Massage Therapy FAQ’s for Heidi’s Table
Massage is one of the oldest forms of medical care. The pharaohs of ancient Egypt were fans of massage –no kidding!– and as early as 2700 BC, a Chinese book of internal medicine recommended “massage of skin and flesh.” Many years later, Hippocrates, the father of modern medicine said that ”the physician must be acquainted with many things and assuredly with rubbing.”
Today, we wouldn’t dream of going to our doctor to “get rubbed.” But that is, in very simplified terms, what I, a massage therapist, do. And it sure does feel good. And can help many things.
Therapeutic massage can help decrease pain, reduce anxiety and stress, decrease carpal tunnel symptoms, reduce muscle soreness, improve sleep, alleviate depression, boost immune response, ease withdrawal symptoms, treat cancer-related fatigue, relieve migraine pain, ease the tensions associated with pregnancy, and more.
Wooh! That’s a long list. And I can think of even more things which may not have been studied with official research yet, but in my experience are very definite results: increased body awareness and appreciation, for example. The kind of awareness that helps people change stuck, and less-than-helpful patterns. And when it comes to self-care, I can’t think of anything I’d rather do. It feels that good to me, to receive massage. (And no, it’s no mistake at all that I became a massage therapist.)
Absolutely. Pregnant women benefit immensely from massage therapy. During pregnancy every day can feel like waking up to a different body. Pre-natal massage can ease the tension in your back, pelvis, neck and shoulders, as well as stabilizing your hormone levels by lessening anxiety and reducing fatigue. Women who receive regular pre-natal massage have been shown to have shorter, easier labors. Hooray for that!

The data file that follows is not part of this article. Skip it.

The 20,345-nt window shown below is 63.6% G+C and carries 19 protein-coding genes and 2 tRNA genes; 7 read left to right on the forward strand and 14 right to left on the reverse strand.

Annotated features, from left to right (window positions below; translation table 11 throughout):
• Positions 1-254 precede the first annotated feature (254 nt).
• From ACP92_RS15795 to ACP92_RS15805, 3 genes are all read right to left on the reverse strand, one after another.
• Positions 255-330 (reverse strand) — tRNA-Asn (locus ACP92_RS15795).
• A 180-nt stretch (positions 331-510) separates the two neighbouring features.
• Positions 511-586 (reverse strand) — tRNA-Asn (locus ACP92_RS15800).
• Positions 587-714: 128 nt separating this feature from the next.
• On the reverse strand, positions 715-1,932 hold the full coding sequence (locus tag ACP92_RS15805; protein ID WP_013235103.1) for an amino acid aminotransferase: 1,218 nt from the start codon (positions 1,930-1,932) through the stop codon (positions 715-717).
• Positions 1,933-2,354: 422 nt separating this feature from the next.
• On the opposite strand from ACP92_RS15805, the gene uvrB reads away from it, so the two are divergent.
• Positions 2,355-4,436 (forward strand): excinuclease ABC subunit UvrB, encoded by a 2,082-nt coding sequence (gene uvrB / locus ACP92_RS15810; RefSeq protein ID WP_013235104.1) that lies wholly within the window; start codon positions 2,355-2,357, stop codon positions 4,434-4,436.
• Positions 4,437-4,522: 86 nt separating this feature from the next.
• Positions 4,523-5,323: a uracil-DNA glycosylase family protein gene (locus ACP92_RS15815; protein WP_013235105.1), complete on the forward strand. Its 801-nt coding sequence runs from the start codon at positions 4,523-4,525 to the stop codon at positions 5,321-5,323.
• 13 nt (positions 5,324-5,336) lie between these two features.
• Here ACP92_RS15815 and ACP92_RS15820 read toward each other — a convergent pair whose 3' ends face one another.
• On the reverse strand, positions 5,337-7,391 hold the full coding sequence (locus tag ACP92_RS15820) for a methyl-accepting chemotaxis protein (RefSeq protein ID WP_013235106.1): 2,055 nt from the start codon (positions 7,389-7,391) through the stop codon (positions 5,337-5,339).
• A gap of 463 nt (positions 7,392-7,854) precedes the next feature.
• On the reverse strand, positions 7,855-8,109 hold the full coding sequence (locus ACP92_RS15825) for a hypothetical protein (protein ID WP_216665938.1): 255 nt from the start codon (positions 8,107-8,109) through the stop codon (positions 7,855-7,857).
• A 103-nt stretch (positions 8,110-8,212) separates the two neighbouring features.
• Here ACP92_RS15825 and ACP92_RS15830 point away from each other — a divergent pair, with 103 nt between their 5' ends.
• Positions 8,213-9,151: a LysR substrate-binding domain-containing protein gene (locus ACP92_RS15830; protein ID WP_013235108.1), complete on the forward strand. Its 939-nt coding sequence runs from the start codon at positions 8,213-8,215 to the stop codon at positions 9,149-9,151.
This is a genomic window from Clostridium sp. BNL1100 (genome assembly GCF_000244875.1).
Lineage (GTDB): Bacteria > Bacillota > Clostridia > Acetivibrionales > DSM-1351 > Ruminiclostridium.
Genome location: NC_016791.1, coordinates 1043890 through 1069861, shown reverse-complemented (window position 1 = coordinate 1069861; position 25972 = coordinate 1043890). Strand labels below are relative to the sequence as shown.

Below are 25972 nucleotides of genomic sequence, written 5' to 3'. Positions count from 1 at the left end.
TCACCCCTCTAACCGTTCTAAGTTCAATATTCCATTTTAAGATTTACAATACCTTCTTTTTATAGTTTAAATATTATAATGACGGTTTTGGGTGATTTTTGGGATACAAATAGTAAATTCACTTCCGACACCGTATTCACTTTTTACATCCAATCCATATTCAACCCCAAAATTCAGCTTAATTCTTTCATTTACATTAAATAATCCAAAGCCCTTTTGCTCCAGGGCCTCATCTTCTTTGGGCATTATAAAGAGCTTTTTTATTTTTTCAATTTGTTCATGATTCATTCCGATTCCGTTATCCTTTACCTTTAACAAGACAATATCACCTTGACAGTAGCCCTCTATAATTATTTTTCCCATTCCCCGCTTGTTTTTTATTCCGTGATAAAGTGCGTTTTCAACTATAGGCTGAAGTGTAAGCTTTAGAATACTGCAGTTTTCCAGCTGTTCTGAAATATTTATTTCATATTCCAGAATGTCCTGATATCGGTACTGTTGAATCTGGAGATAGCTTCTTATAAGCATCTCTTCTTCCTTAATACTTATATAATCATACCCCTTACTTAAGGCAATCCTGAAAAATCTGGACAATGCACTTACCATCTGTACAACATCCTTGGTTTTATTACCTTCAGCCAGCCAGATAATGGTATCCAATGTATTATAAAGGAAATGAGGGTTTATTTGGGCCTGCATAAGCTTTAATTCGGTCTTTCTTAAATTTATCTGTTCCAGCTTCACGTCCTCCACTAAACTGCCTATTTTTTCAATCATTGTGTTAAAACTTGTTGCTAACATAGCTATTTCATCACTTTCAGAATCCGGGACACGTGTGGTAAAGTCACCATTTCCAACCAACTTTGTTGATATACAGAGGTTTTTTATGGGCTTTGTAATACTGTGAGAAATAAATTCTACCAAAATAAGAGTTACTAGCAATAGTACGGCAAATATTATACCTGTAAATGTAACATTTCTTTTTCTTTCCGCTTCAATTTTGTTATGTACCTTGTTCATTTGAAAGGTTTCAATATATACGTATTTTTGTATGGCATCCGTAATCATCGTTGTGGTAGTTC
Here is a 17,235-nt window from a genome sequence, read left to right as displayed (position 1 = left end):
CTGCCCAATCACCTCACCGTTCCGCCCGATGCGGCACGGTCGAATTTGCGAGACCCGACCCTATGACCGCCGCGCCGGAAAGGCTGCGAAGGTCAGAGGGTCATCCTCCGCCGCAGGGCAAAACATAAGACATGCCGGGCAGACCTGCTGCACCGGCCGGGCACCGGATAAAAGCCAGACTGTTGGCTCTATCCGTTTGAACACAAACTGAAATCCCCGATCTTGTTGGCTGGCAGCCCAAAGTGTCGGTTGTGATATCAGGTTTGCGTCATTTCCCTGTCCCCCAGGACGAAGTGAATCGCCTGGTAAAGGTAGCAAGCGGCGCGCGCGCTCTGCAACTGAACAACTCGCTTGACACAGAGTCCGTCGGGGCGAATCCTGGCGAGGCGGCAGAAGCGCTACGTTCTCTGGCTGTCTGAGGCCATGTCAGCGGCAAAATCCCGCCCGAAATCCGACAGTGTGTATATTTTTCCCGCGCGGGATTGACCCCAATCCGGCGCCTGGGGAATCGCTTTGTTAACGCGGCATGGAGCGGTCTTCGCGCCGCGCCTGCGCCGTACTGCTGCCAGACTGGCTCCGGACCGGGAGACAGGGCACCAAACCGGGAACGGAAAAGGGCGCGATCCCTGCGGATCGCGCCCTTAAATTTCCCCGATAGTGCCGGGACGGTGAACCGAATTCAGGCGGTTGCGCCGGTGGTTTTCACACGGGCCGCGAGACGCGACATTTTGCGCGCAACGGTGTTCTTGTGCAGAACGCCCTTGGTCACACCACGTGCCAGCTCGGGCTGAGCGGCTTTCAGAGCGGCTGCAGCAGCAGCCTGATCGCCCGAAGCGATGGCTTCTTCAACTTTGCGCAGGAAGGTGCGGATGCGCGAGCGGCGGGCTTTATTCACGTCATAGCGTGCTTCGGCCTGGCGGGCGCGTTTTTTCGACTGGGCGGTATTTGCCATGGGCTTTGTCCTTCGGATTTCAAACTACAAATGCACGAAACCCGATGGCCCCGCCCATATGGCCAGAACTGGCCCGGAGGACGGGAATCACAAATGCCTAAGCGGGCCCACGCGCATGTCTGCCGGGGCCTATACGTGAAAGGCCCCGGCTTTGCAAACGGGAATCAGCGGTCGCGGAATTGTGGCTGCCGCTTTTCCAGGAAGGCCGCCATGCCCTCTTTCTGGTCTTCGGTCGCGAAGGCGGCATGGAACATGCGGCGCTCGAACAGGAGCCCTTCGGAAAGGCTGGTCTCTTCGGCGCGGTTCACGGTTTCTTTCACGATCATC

I’ve been working as a massage therapist since 2005. You can read about my professional training and experience over here.
You don’t have to, but you may want to. Also, “naked” does not mean completely uncovered. I follow AMTA draping standards, which means you will be covered with a sheet (and possibly a blanket) and I will only uncover the part of your body that I’m working on. So, for example, if I’m working on your back, I’ll only uncover your back, while the rest of you stays cozily covered. Please know 2 things: I will never, EVER, expose your genital area, and I will always leave you to undress and dress in privacy.
You can always undress to your level of comfort. Some of my clients take everything off, others leave their underwear on, and other people remain fully clothed. It’s totally up to you and may vary based on your intention/goal for our work together.
Many clients appreciate the opportunity for safe and therapeutic touch, skin to skin, without the barrier of clothing. They also enjoy the wonderfully moisturizing effects of the shea butter creams and oils. Yes, Heidi’s Table uses Aardvark Essentials body creams. And yes, you get to chose whatever potion you want us to use. Yipee!
Massage therapy should feel good. Very good! I want you to love it and
become addicted come back as often as you want. If you are unsure or uncomfortable about anything during your session, please let me know.
That said, sometimes while I am working on knotted up areas, the sensation you feel might be “on the edge” or yes, something like pain, but you should also notice it giving you relief quite quickly.
How much pressure feels good is individual, and may even vary from session to session for the same person. I’ll check in with you during our session to make sure that the pressure feels good to you, but I also want you to let me know if anything is uncomfortable, or if you would like the pressure increased or decreased. Don’t be shy! Let me know.